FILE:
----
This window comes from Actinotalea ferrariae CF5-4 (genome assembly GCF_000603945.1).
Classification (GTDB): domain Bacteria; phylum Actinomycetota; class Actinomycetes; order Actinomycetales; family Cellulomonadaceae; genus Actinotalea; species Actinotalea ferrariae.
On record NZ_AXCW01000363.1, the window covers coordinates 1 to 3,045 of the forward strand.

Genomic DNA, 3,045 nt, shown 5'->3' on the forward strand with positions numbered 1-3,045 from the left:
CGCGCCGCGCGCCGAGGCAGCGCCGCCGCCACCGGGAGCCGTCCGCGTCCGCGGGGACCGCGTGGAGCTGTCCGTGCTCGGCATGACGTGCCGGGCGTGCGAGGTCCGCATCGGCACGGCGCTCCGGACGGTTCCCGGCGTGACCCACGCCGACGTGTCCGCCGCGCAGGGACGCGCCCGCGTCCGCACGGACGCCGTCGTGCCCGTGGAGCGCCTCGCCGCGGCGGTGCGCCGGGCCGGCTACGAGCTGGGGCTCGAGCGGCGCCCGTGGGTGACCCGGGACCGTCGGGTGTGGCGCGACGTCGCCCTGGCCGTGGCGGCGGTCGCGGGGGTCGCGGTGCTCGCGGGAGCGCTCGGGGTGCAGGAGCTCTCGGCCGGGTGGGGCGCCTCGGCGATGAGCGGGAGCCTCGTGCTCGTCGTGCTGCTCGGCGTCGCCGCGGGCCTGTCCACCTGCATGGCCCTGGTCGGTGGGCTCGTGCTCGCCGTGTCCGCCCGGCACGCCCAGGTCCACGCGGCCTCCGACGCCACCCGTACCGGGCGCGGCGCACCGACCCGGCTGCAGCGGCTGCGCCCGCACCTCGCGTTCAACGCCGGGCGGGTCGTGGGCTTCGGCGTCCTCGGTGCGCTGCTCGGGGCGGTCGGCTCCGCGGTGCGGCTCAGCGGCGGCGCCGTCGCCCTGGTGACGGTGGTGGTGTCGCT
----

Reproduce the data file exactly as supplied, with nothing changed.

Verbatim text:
This window comes from Actinotalea ferrariae CF5-4 (genome assembly GCF_000603945.1).
Classification (GTDB): domain Bacteria; phylum Actinomycetota; class Actinomycetes; order Actinomycetales; family Cellulomonadaceae; genus Actinotalea; species Actinotalea ferrariae.
On record NZ_AXCW01000363.1, the window covers coordinates 1 to 3,045 of the forward strand.

Genomic DNA, 3,045 nt, shown 5'->3' on the forward strand with positions numbered 1-3,045 from the left:
CGCGCCGCGCGCCGAGGCAGCGCCGCCGCCACCGGGAGCCGTCCGCGTCCGCGGGGACCGCGTGGAGCTGTCCGTGCTCGGCATGACGTGCCGGGCGTGCGAGGTCCGCATCGGCACGGCGCTCCGGACGGTTCCCGGCGTGACCCACGCCGACGTGTCCGCCGCGCAGGGACGCGCCCGCGTCCGCACGGACGCCGTCGTGCCCGTGGAGCGCCTCGCCGCGGCGGTGCGCCGGGCCGGCTACGAGCTGGGGCTCGAGCGGCGCCCGTGGGTGACCCGGGACCGTCGGGTGTGGCGCGACGTCGCCCTGGCCGTGGCGGCGGTCGCGGGGGTCGCGGTGCTCGCGGGAGCGCTCGGGGTGCAGGAGCTCTCGGCCGGGTGGGGCGCCTCGGCGATGAGCGGGAGCCTCGTGCTCGTCGTGCTGCTCGGCGTCGCCGCGGGCCTGTCCACCTGCATGGCCCTGGTCGGTGGGCTCGTGCTCGCCGTGTCCGCCCGGCACGCCCAGGTCCACGCGGCCTCCGACGCCACCCGTACCGGGCGCGGCGCACCGACCCGGCTGCAGCGGCTGCGCCCGCACCTCGCGTTCAACGCCGGGCGGGTCGTGGGCTTCGGCGTCCTCGGTGCGCTGCTCGGGGCGGTCGGCTCCGCGGTGCGGCTCAGCGGCGGCGCCGTCGCCCTGGTGACGGTGGTGGTGTCGCT